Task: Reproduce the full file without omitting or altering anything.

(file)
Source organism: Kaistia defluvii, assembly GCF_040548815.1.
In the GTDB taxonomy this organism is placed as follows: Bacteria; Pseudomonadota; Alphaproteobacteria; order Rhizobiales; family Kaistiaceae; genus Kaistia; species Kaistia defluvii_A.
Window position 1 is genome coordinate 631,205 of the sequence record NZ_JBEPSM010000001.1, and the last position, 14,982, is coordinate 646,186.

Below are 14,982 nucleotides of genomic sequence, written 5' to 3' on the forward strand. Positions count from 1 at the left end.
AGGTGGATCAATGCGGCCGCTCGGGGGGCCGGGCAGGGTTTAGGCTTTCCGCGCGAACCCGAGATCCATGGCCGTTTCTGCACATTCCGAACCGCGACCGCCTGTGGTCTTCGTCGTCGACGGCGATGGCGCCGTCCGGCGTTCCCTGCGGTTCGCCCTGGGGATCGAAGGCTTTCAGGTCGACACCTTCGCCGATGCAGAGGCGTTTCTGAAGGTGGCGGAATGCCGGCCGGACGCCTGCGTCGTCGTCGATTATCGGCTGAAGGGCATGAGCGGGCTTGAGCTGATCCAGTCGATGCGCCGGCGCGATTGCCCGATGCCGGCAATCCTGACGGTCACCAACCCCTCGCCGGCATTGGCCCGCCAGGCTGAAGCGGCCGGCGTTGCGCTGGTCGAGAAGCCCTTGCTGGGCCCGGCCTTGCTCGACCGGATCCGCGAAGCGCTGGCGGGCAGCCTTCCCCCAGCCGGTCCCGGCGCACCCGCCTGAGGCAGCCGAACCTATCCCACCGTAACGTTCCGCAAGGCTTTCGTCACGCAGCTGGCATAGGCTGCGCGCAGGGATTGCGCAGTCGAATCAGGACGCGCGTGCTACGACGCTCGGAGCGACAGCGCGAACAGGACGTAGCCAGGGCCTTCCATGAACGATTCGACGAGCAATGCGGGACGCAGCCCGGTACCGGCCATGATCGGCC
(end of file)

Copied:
Source organism: Kaistia defluvii, assembly GCF_040548815.1.
In the GTDB taxonomy this organism is placed as follows: Bacteria; Pseudomonadota; Alphaproteobacteria; order Rhizobiales; family Kaistiaceae; genus Kaistia; species Kaistia defluvii_A.
Window position 1 is genome coordinate 631,205 of the sequence record NZ_JBEPSM010000001.1, and the last position, 14,982, is coordinate 646,186.

Below are 14,982 nucleotides of genomic sequence, written 5' to 3' on the forward strand. Positions count from 1 at the left end.
AGGTGGATCAATGCGGCCGCTCGGGGGGCCGGGCAGGGTTTAGGCTTTCCGCGCGAACCCGAGATCCATGGCCGTTTCTGCACATTCCGAACCGCGACCGCCTGTGGTCTTCGTCGTCGACGGCGATGGCGCCGTCCGGCGTTCCCTGCGGTTCGCCCTGGGGATCGAAGGCTTTCAGGTCGACACCTTCGCCGATGCAGAGGCGTTTCTGAAGGTGGCGGAATGCCGGCCGGACGCCTGCGTCGTCGTCGATTATCGGCTGAAGGGCATGAGCGGGCTTGAGCTGATCCAGTCGATGCGCCGGCGCGATTGCCCGATGCCGGCAATCCTGACGGTCACCAACCCCTCGCCGGCATTGGCCCGCCAGGCTGAAGCGGCCGGCGTTGCGCTGGTCGAGAAGCCCTTGCTGGGCCCGGCCTTGCTCGACCGGATCCGCGAAGCGCTGGCGGGCAGCCTTCCCCCAGCCGGTCCCGGCGCACCCGCCTGAGGCAGCCGAACCTATCCCACCGTAACGTTCCGCAAGGCTTTCGTCACGCAGCTGGCATAGGCTGCGCGCAGGGATTGCGCAGTCGAATCAGGACGCGCGTGCTACGACGCTCGGAGCGACAGCGCGAACAGGACGTAGCCAGGGCCTTCCATGAACGATTCGACGAGCAATGCGGGACGCAGCCCGGTACCGGCCATGATCGGCC